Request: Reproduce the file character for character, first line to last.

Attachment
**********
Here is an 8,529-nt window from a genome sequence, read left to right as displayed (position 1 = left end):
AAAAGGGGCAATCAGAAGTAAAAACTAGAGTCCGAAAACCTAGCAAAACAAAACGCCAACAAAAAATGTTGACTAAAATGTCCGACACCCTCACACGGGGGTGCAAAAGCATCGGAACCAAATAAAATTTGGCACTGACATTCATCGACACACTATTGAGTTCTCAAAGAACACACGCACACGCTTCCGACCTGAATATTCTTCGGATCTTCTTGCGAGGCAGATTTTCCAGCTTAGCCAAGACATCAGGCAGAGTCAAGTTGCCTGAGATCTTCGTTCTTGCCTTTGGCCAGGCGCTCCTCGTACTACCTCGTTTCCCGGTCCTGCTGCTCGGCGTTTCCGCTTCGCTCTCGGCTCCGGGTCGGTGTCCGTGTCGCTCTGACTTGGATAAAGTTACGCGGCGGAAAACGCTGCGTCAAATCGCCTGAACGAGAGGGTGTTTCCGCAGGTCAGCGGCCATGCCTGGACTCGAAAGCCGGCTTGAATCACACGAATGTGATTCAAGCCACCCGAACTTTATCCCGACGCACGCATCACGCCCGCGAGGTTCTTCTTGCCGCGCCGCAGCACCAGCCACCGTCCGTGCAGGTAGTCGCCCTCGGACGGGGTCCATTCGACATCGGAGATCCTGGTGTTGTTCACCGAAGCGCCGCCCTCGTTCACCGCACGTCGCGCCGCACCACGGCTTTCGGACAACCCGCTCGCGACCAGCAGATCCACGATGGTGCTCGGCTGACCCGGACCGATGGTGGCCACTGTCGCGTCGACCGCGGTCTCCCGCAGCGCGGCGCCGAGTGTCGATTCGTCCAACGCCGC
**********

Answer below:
Here is an 8,529-nt window from a genome sequence, read left to right as displayed (position 1 = left end):
AAAAGGGGCAATCAGAAGTAAAAACTAGAGTCCGAAAACCTAGCAAAACAAAACGCCAACAAAAAATGTTGACTAAAATGTCCGACACCCTCACACGGGGGTGCAAAAGCATCGGAACCAAATAAAATTTGGCACTGACATTCATCGACACACTATTGAGTTCTCAAAGAACACACGCACACGCTTCCGACCTGAATATTCTTCGGATCTTCTTGCGAGGCAGATTTTCCAGCTTAGCCAAGACATCAGGCAGAGTCAAGTTGCCTGAGATCTTCGTTCTTGCCTTTGGCCAGGCGCTCCTCGTACTACCTCGTTTCCCGGTCCTGCTGCTCGGCGTTTCCGCTTCGCTCTCGGCTCCGGGTCGGTGTCCGTGTCGCTCTGACTTGGATAAAGTTACGCGGCGGAAAACGCTGCGTCAAATCGCCTGAACGAGAGGGTGTTTCCGCAGGTCAGCGGCCATGCCTGGACTCGAAAGCCGGCTTGAATCACACGAATGTGATTCAAGCCACCCGAACTTTATCCCGACGCACGCATCACGCCCGCGAGGTTCTTCTTGCCGCGCCGCAGCACCAGCCACCGTCCGTGCAGGTAGTCGCCCTCGGACGGGGTCCATTCGACATCGGAGATCCTGGTGTTGTTCACCGAAGCGCCGCCCTCGTTCACCGCACGTCGCGCCGCACCACGGCTTTCGGACAACCCGCTCGCGACCAGCAGATCCACGATGGTGCTCGGCTGACCCGGACCGATGGTGGCCACTGTCGCGTCGACCGCGGTCTCCCGCAGCGCGGCGCCGAGTGTCGATTCGTCCAACGCCGC